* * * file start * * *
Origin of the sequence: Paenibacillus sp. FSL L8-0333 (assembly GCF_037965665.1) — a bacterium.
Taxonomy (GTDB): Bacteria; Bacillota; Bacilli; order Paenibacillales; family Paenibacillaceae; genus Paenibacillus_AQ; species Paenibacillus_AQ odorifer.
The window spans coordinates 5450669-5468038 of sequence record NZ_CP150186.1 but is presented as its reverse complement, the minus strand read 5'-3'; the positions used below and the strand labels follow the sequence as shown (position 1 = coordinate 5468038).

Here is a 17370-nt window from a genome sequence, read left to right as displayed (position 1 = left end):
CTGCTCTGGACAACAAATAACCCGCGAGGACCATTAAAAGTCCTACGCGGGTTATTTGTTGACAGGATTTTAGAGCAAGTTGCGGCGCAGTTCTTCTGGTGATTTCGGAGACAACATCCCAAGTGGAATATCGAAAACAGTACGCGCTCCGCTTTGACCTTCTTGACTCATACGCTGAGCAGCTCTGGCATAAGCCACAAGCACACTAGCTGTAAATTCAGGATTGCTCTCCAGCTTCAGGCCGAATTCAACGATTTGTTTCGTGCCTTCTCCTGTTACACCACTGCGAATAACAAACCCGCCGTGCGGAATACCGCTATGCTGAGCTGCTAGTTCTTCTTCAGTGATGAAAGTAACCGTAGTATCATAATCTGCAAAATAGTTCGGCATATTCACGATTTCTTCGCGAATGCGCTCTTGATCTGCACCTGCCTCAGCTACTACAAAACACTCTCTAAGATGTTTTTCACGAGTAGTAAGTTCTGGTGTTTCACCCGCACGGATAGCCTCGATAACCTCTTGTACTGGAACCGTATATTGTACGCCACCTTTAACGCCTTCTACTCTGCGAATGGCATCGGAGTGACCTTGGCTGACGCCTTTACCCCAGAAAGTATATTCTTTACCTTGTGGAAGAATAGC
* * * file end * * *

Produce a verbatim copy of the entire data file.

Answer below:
Origin of the sequence: Paenibacillus sp. FSL L8-0333 (assembly GCF_037965665.1) — a bacterium.
Taxonomy (GTDB): Bacteria; Bacillota; Bacilli; order Paenibacillales; family Paenibacillaceae; genus Paenibacillus_AQ; species Paenibacillus_AQ odorifer.
The window spans coordinates 5450669-5468038 of sequence record NZ_CP150186.1 but is presented as its reverse complement, the minus strand read 5'-3'; the positions used below and the strand labels follow the sequence as shown (position 1 = coordinate 5468038).

Here is a 17370-nt window from a genome sequence, read left to right as displayed (position 1 = left end):
CTGCTCTGGACAACAAATAACCCGCGAGGACCATTAAAAGTCCTACGCGGGTTATTTGTTGACAGGATTTTAGAGCAAGTTGCGGCGCAGTTCTTCTGGTGATTTCGGAGACAACATCCCAAGTGGAATATCGAAAACAGTACGCGCTCCGCTTTGACCTTCTTGACTCATACGCTGAGCAGCTCTGGCATAAGCCACAAGCACACTAGCTGTAAATTCAGGATTGCTCTCCAGCTTCAGGCCGAATTCAACGATTTGTTTCGTGCCTTCTCCTGTTACACCACTGCGAATAACAAACCCGCCGTGCGGAATACCGCTATGCTGAGCTGCTAGTTCTTCTTCAGTGATGAAAGTAACCGTAGTATCATAATCTGCAAAATAGTTCGGCATATTCACGATTTCTTCGCGAATGCGCTCTTGATCTGCACCTGCCTCAGCTACTACAAAACACTCTCTAAGATGTTTTTCACGAGTAGTAAGTTCTGGTGTTTCACCCGCACGGATAGCCTCGATAACCTCTTGTACTGGAACCGTATATTGTACGCCACCTTTAACGCCTTCTACTCTGCGAATGGCATCGGAGTGACCTTGGCTGACGCCTTTACCCCAGAAAGTATATTCTTTACCTTGTGGAAGAATAGC